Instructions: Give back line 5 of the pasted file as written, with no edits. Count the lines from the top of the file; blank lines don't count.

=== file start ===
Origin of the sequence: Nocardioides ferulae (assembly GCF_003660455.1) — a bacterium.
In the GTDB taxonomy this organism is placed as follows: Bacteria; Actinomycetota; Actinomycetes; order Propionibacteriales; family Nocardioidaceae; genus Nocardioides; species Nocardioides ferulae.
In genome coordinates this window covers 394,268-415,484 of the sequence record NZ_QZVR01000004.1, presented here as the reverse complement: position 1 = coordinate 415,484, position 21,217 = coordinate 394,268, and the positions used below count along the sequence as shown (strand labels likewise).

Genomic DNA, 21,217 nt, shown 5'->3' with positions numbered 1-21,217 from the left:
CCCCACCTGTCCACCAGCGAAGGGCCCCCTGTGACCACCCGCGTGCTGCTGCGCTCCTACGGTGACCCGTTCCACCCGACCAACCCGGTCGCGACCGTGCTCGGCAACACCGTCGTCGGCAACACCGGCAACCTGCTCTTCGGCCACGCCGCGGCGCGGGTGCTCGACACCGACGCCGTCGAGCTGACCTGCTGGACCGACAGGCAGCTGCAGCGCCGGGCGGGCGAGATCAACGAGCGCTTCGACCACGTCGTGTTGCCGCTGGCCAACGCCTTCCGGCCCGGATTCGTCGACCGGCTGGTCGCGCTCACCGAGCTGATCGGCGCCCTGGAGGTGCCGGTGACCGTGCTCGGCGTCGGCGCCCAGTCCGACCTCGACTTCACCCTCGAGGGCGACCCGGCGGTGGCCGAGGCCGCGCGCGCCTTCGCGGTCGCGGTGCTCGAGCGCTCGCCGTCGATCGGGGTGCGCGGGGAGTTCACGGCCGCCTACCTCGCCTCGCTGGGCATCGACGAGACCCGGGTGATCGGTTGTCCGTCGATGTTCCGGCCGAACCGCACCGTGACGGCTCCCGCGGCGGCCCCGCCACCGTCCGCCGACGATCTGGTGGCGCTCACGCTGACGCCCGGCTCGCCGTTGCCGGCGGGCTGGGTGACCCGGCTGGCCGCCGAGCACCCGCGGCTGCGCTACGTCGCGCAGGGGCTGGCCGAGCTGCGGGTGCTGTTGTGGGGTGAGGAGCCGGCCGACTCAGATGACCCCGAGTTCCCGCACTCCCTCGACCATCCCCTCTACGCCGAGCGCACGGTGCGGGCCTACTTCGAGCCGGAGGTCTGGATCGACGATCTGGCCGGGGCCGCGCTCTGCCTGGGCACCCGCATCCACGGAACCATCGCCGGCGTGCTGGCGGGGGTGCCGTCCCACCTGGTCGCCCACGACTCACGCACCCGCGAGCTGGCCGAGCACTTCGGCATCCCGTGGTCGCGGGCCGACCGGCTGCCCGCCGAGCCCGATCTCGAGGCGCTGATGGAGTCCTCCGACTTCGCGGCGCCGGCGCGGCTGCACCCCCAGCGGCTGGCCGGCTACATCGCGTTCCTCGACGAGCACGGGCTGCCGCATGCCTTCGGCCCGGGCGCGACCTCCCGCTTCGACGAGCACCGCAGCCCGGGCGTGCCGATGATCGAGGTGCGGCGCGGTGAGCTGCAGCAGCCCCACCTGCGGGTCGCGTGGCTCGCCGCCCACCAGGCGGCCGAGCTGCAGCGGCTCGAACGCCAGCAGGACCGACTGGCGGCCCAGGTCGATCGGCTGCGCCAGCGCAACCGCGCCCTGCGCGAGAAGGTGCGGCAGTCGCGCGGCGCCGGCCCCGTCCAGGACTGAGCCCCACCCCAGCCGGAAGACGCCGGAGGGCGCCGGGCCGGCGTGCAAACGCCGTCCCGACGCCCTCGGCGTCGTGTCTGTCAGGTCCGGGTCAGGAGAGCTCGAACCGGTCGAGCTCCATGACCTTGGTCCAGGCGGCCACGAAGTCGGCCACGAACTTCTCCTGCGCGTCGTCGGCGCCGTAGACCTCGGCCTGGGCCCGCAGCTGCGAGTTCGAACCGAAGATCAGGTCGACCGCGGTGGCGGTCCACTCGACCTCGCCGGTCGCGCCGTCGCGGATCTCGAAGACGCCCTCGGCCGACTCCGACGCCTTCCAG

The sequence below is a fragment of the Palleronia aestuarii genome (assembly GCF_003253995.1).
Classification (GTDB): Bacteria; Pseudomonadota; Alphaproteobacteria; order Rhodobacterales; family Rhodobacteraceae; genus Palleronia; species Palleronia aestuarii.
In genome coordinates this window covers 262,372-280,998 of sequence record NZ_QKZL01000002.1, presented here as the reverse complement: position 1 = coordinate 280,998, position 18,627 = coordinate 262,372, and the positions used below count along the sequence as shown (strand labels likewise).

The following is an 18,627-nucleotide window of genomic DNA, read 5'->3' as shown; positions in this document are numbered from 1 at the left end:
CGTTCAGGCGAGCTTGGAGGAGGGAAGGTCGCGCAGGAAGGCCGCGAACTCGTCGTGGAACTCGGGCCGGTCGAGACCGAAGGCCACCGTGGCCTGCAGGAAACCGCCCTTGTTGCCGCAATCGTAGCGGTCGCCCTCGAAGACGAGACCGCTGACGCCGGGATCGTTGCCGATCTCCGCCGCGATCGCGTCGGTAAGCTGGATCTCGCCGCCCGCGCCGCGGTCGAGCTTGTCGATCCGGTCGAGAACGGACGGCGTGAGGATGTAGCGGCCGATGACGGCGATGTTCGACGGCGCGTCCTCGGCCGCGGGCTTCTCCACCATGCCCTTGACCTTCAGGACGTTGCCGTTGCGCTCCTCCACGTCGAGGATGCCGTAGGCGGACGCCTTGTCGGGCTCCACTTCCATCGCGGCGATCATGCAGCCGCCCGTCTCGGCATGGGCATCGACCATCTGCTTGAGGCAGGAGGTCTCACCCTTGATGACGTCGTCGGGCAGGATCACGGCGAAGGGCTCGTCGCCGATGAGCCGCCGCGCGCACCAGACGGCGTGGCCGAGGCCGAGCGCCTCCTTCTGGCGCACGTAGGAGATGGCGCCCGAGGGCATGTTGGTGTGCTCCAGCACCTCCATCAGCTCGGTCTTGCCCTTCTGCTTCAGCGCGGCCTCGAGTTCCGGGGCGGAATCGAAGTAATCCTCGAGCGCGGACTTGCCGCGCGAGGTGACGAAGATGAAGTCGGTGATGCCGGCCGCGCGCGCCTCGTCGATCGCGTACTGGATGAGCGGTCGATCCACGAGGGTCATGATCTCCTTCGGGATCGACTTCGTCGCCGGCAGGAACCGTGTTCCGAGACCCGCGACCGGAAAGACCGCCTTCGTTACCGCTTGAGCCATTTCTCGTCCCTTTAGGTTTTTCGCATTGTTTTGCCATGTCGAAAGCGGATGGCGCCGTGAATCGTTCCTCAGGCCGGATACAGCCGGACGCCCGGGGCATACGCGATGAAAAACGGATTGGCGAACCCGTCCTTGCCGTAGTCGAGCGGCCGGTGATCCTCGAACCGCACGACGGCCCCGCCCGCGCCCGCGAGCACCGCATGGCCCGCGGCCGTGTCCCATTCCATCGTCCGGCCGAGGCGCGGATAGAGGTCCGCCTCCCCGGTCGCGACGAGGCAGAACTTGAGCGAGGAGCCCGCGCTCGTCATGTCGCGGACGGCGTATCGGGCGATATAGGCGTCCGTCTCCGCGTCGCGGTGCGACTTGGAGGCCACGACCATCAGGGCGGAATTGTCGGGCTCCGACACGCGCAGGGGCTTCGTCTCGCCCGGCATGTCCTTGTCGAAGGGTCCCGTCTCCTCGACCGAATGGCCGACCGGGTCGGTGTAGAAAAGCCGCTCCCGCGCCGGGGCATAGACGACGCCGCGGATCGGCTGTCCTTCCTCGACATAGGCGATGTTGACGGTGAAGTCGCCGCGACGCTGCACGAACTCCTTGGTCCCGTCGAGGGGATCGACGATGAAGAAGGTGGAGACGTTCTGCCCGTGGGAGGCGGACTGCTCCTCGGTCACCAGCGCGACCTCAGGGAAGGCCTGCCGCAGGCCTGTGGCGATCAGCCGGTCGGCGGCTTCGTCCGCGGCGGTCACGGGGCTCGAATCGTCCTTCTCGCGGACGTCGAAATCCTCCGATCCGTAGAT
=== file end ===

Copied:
CCCCACCTGTCCACCAGCGAAGGGCCCCCTGTGACCACCCGCGTGCTGCTGCGCTCCTACGGTGACCCGTTCCACCCGACCAACCCGGTCGCGACCGTGCTCGGCAACACCGTCGTCGGCAACACCGGCAACCTGCTCTTCGGCCACGCCGCGGCGCGGGTGCTCGACACCGACGCCGTCGAGCTGACCTGCTGGACCGACAGGCAGCTGCAGCGCCGGGCGGGCGAGATCAACGAGCGCTTCGACCACGTCGTGTTGCCGCTGGCCAACGCCTTCCGGCCCGGATTCGTCGACCGGCTGGTCGCGCTCACCGAGCTGATCGGCGCCCTGGAGGTGCCGGTGACCGTGCTCGGCGTCGGCGCCCAGTCCGACCTCGACTTCACCCTCGAGGGCGACCCGGCGGTGGCCGAGGCCGCGCGCGCCTTCGCGGTCGCGGTGCTCGAGCGCTCGCCGTCGATCGGGGTGCGCGGGGAGTTCACGGCCGCCTACCTCGCCTCGCTGGGCATCGACGAGACCCGGGTGATCGGTTGTCCGTCGATGTTCCGGCCGAACCGCACCGTGACGGCTCCCGCGGCGGCCCCGCCACCGTCCGCCGACGATCTGGTGGCGCTCACGCTGACGCCCGGCTCGCCGTTGCCGGCGGGCTGGGTGACCCGGCTGGCCGCCGAGCACCCGCGGCTGCGCTACGTCGCGCAGGGGCTGGCCGAGCTGCGGGTGCTGTTGTGGGGTGAGGAGCCGGCCGACTCAGATGACCCCGAGTTCCCGCACTCCCTCGACCATCCCCTCTACGCCGAGCGCACGGTGCGGGCCTACTTCGAGCCGGAGGTCTGGATCGACGATCTGGCCGGGGCCGCGCTCTGCCTGGGCACCCGCATCCACGGAACCATCGCCGGCGTGCTGGCGGGGGTGCCGTCCCACCTGGTCGCCCACGACTCACGCACCCGCGAGCTGGCCGAGCACTTCGGCATCCCGTGGTCGCGGGCCGACCGGCTGCCCGCCGAGCCCGATCTCGAGGCGCTGATGGAGTCCTCCGACTTCGCGGCGCCGGCGCGGCTGCACCCCCAGCGGCTGGCCGGCTACATCGCGTTCCTCGACGAGCACGGGCTGCCGCATGCCTTCGGCCCGGGCGCGACCTCCCGCTTCGACGAGCACCGCAGCCCGGGCGTGCCGATGATCGAGGTGCGGCGCGGTGAGCTGCAGCAGCCCCACCTGCGGGTCGCGTGGCTCGCCGCCCACCAGGCGGCCGAGCTGCAGCGGCTCGAACGCCAGCAGGACCGACTGGCGGCCCAGGTCGATCGGCTGCGCCAGCGCAACCGCGCCCTGCGCGAGAAGGTGCGGCAGTCGCGCGGCGCCGGCCCCGTCCAGGACTGAGCCCCACCCCAGCCGGAAGACGCCGGAGGGCGCCGGGCCGGCGTGCAAACGCCGTCCCGACGCCCTCGGCGTCGTGTCTGTCAGGTCCGGGTCAGGAGAGCTCGAACCGGTCGAGCTCCATGACCTTGGTCCAGGCGGCCACGAAGTCGGCCACGAACTTCTCCTGCGCGTCGTCGGCGCCGTAGACCTCGGCCTGGGCCCGCAGCTGCGAGTTCGAACCGAAGATCAGGTCGACCGCGGTGGCGGTCCACTCGACCTCGCCGGTCGCGCCGTCGCGGATCTCGAAGACGCCCTCGGCCGACTCCGACGCCTTCCAG